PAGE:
Campus News

James Wilkins '04 Wins Marshall Scholarship

Story posted December 16, 2003

James M. Wilkins '04 of Medina, Ohio, is one of 44 leading young Americans to be awarded Marshall Scholarships to study at a university in the United Kingdom next year.

After his Bowdoin graduation in May, Wilkins will begin a two-year program toward a master of science research degree at Oxford University, conducting genetic research on osteoarthritis (OA), and working with Dr. John Loughlin. (Wilkins describes his upcoming research below.)

In the future, Wilkins plans to pursue a combined M.D./Ph.D. degree, focusing his Ph.D. work on genetic studies of musculoskeletal diseases, and finish a residency in orthopedic surgery.

"As a medical scientist, I want to conduct significant research leading to more efficient treatments and more appropriate therapeutic interventions for patients with a particular musculoskeletal disease," said Wilkins. "I want to be able to effectively treat patients in the clinic by addressing the physical manifestations of their genetic mutations as well as the environmental and social factors that may exacerbate the genetic problems."

Several of Wilkins' classes here at Bowdoin have influenced him to pursue this career.

"After taking Biochemistry II with Prof. David Page, I really got interested in genetic mutations that lead to malfunctions in the biochemical pathways of the human body," Wilkins explained. "While I was taking this class, I was also taking the Molecular Biochemistry Laboratory course with Kate Farnham and Prof. Bill Steinhart. This class was a wonderful exposure to the techniques and protocols that are actually used in the laboratory setting, and Kate did an excellent job in preparing her students to be competent and functional while conducting their own research. I worked in the laboratory of Prof. Rick Broene two summers ago.... He has been very instrumental in helping me to develop the analytical skills necessary to take a scientific problem and find a practical way to solve it."

Wilkins, a biochemistry major with a minor in English, is currently pursuing an honors project with Broene on the synthesis of asymmetric metallocene catalysts with lanthanide metals.

Wilkins is also an accomplished athlete, and has been a high jumpber on the Bowdoin Indoor and Outdoor Track and Field teams for four years with a personal best of 6'10". He finished sixth in the nation sophomore year, which earned him All-American status, and he finished tenth this past year. He is a leader on the team, and has been elected captain for the upcoming Indoor Track and Field season.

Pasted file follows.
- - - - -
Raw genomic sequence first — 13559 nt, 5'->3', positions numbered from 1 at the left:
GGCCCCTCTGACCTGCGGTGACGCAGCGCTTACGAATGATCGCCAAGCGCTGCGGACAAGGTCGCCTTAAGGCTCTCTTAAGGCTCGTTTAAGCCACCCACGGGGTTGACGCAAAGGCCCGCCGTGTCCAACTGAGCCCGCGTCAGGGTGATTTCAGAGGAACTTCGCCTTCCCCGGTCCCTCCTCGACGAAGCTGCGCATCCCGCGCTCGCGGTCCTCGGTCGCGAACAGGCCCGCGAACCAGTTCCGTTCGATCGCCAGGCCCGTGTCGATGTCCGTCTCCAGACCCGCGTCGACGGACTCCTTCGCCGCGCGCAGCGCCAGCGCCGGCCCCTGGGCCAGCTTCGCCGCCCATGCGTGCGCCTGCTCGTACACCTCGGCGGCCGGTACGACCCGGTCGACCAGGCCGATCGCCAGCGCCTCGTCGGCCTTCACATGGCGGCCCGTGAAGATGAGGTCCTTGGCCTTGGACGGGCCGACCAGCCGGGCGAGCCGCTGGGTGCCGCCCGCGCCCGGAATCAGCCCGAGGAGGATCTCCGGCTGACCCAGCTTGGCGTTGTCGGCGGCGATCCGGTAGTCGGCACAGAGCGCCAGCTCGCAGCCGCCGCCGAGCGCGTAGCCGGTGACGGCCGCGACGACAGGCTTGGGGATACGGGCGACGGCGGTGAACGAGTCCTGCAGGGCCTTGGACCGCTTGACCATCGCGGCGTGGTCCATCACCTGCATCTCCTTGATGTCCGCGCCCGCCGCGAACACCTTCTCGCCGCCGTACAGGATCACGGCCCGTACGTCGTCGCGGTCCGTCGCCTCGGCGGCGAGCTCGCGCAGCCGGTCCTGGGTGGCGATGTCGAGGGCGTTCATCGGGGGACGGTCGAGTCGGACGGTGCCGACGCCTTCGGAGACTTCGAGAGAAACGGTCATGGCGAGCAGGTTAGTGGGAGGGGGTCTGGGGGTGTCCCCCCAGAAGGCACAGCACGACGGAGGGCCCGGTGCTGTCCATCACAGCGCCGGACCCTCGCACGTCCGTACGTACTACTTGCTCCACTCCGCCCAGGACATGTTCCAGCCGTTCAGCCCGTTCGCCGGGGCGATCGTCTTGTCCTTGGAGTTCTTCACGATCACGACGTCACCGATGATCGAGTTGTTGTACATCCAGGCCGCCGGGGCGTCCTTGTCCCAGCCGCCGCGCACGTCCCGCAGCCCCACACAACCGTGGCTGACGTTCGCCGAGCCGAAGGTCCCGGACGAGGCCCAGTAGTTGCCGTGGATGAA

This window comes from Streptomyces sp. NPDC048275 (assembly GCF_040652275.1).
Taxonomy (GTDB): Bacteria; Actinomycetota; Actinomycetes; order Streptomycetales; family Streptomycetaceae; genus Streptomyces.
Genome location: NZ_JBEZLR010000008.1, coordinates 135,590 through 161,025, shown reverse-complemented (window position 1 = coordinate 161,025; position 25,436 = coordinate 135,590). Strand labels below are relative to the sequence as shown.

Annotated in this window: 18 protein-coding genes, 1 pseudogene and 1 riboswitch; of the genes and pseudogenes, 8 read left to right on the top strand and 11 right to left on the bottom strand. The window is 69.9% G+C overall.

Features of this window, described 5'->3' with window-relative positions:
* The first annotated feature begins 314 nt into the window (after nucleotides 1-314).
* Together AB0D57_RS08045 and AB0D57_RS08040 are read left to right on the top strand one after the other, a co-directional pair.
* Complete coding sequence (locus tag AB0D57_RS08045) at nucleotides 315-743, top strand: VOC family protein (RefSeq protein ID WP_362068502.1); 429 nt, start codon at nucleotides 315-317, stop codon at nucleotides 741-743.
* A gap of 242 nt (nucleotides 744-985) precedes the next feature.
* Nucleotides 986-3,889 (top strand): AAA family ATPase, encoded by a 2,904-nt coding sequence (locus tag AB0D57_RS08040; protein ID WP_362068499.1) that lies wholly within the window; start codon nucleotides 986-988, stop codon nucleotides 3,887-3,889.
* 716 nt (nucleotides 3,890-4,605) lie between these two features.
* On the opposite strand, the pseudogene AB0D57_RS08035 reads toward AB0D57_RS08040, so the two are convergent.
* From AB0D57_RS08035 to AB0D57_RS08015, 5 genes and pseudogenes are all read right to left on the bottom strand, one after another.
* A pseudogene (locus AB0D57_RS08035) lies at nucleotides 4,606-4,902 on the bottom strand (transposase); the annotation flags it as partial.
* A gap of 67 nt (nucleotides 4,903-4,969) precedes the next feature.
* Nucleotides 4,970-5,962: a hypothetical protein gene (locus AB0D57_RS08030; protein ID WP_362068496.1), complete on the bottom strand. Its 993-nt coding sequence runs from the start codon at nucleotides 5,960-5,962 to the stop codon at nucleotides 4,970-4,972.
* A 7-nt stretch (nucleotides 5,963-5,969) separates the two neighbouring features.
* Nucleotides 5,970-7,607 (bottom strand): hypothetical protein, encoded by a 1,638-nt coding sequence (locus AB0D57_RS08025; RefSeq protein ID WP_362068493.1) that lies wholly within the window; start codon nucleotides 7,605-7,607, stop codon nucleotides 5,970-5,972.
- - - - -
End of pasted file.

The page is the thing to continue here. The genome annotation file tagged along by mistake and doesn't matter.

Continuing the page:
He is also the guitarist and songwriter of a garage rock band and co-host of a late-night talk/variety TV show.

He has been named a Sarah and James Bowdoin scholar for three years, and was a Book Award winner after his first year. He was a Maine State Finalist this year for a Rhodes Scholarship.

The Marshall Scholarships were established in 1953 as a British gesture of thanks to the people of the United States for the assistance received after the Second World War under the Marshall Plan. Financed by the British government, the highly competitive scholarships provide an opportunity for American students who have demonstrated academic excellence to continue their studies for two to three years at the British university of their choice. The Scholarships are worth about $60,000 each.

Over a thousand young Americans have been awarded Marshall Scholarships since the program's inception 50 years ago. Prominent past Marshall Scholars include U.S. Supreme Court Justice Stephen Breyer; Duke University president (and former Wellesley president) Nannerl Keohane; Providence psychiatrist Peter Kramer ("Listening to Prozac"); and Pulitzer Prize-winning authors Tom Friedman of the New York Times and Dan Yergin ("The Prize"); Stanford Law School Dean Kathleen Sullivan; incoming Yale Law School Dean Harold Koh; and noted inventor Ray Dolby.

In addition to intellectual distinction, Marshall selectors look for individuals who are likely to become leaders in their field and make a contribution to society. The exceptional academic achievements of the scholars are matched by their commitment to public service, artistic talent, and triumph over adversity.

"The application process for the Marshall was a tremendous learning experience for me," said Wilkins, "and I had an amazing amount of guidance and encouragement from the Bowdoin faculty, in particular Anne Shields and Martie Janeway in the Carrer Planning Center, and Prof. Susan Bell, Prof. Barbara Weiden Boyd, and Prof. Rick Broene."

For more information on the Marshall Scholarships go to

James Wilkins describes his upcoming research at Oxford:

"Dr. Loughlin's laboratory has conducted the largest OA genome wide linkage scan, using over 500 affected sibling pairs ascertained by large-joint OA (hip or knee), and identified six genomic regions harboring OA susceptibility loci, on chromosomes 2q, 4q, 6, 11q, 16p and 16q. These regions have been finer linkage mapped and are being subjected to gene-based and more systematic association analyses. Dr. Loughlin's group has detected positive associations to the FRZB gene on chromosome 2q, to the BMP5 and COL9A1 genes on chromosome 6, and to the IL4Rα gene on chromosome 16p.

"I will focus on one of the six OA susceptibility loci that Loughlin's group has linkage mapped within the human genome. Candidate genes from within the locus will be selected based on their expression profile and known roles in human biology. These candidates will then be subjected to comprehensive mutational analysis and functional testing. If the mutation appears to affect a signaling molecule, the effect of the mutations on the level of gene expression of known targets will be assessed. The effects of the mutations on protein activity and/or mRNA synthesis and stability will also be assessed."

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